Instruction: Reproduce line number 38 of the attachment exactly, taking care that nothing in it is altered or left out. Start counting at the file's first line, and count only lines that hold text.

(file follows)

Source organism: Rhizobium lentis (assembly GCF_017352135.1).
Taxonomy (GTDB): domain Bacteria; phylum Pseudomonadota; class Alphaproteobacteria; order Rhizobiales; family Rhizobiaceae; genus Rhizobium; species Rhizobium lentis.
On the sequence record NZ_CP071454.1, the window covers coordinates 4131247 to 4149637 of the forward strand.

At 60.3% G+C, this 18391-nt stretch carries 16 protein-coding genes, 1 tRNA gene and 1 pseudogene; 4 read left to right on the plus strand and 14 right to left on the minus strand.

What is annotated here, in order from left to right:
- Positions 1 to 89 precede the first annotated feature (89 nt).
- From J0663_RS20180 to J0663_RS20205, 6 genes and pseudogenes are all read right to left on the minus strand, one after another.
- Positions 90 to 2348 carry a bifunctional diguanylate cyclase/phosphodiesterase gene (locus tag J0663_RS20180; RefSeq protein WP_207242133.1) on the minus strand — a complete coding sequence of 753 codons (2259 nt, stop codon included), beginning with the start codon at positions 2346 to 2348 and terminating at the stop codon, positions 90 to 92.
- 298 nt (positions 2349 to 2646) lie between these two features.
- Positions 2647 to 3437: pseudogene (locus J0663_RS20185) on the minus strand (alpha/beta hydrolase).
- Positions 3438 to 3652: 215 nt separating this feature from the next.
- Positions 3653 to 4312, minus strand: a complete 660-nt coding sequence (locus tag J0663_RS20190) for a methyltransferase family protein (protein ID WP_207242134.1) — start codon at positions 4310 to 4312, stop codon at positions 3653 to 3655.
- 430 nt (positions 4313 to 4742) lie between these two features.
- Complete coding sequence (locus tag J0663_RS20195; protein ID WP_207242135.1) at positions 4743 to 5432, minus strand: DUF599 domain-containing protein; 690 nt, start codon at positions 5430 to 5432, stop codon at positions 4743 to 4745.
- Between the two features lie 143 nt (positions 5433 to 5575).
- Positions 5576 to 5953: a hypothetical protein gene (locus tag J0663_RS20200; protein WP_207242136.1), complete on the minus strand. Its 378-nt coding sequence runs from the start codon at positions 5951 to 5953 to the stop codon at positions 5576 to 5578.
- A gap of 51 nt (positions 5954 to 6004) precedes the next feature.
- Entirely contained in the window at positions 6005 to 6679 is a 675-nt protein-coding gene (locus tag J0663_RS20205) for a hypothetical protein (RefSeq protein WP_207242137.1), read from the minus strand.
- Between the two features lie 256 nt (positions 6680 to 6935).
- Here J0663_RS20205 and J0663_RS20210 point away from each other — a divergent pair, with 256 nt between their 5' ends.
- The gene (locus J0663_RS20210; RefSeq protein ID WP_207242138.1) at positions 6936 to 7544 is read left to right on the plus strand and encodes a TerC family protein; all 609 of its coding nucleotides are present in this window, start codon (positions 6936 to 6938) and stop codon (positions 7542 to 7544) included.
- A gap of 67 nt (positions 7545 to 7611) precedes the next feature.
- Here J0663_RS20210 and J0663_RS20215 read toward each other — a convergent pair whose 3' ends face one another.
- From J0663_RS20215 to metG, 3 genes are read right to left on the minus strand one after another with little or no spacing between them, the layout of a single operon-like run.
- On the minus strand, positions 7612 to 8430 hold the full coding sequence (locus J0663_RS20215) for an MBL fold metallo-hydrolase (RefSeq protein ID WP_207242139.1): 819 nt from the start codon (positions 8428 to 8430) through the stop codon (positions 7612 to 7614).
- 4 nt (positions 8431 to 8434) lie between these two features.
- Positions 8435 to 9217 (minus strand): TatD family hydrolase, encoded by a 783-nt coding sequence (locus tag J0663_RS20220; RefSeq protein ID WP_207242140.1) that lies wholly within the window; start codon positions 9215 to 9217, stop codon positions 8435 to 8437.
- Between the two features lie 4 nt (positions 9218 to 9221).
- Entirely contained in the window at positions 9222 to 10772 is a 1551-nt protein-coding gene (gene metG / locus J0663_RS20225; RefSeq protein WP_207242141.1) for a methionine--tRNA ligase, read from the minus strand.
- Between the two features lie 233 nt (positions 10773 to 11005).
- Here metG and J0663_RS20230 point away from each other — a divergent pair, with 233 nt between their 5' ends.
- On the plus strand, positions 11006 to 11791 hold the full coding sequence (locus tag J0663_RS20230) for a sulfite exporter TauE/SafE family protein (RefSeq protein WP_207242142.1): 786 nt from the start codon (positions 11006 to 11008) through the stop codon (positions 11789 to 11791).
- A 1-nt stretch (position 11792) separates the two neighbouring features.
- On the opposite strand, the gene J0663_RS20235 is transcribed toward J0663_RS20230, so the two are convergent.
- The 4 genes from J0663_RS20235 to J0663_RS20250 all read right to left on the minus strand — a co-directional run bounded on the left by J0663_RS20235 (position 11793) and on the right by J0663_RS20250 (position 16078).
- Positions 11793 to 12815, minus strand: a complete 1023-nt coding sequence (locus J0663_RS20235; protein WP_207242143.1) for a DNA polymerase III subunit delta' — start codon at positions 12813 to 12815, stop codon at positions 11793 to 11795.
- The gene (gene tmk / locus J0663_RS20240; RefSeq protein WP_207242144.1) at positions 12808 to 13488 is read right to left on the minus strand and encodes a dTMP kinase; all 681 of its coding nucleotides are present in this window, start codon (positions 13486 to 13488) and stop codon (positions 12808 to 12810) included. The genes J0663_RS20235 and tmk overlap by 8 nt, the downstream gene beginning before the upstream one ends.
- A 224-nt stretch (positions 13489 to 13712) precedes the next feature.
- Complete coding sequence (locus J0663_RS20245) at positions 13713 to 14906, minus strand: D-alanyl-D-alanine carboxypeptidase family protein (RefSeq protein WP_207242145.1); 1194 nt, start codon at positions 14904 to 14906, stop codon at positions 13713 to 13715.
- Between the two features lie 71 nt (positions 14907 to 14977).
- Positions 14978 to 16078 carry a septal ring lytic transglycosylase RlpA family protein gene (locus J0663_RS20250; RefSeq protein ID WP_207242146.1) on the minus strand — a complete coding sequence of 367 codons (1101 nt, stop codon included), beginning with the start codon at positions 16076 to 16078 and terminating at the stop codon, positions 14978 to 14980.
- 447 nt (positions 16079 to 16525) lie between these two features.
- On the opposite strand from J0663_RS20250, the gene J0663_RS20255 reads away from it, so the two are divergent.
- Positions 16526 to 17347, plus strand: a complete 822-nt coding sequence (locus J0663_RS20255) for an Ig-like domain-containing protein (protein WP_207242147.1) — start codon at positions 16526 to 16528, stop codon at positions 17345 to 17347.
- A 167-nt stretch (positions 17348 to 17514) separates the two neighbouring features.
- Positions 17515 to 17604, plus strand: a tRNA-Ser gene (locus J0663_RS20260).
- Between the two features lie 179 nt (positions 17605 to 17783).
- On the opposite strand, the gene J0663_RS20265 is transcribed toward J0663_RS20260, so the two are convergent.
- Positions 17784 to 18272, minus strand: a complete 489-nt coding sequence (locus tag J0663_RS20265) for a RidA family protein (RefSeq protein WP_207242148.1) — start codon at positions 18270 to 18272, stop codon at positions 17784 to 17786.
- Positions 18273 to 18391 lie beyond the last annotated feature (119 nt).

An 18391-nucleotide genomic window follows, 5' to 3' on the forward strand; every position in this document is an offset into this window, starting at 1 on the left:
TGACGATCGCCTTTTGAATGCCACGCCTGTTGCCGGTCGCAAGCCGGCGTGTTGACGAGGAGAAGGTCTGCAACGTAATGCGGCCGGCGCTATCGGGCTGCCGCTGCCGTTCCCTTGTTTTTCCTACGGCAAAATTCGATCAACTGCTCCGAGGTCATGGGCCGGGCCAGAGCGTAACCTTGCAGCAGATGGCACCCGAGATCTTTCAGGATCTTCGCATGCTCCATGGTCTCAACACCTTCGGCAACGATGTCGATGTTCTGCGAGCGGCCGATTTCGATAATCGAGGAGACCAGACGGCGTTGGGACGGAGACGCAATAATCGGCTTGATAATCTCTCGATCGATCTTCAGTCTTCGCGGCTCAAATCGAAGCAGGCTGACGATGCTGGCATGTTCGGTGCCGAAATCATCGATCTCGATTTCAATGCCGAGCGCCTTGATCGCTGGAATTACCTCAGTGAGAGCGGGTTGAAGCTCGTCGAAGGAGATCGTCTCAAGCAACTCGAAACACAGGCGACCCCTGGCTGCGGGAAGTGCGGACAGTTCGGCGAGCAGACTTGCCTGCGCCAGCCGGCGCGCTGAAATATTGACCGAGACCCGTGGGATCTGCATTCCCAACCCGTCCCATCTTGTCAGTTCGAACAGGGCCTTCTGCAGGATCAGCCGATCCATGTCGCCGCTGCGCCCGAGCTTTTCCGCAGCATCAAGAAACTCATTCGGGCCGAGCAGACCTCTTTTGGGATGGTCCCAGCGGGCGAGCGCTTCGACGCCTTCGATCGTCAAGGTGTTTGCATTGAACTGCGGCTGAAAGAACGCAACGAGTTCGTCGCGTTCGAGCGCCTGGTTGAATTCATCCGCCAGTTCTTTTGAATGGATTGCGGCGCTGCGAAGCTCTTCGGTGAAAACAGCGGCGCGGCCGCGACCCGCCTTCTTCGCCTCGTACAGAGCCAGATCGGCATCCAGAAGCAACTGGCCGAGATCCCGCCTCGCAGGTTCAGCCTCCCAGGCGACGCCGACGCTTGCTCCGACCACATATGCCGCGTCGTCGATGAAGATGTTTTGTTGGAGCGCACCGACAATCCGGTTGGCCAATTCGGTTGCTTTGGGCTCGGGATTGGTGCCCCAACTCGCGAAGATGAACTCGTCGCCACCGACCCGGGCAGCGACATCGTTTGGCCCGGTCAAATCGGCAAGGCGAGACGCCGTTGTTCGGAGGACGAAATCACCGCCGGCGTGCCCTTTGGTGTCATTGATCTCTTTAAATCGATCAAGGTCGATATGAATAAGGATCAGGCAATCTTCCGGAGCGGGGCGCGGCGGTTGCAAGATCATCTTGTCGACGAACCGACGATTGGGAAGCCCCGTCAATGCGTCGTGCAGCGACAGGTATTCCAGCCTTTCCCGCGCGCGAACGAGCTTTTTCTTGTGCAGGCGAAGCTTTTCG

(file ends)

- A 224-nt stretch (positions 13489 to 13712) precedes the next feature.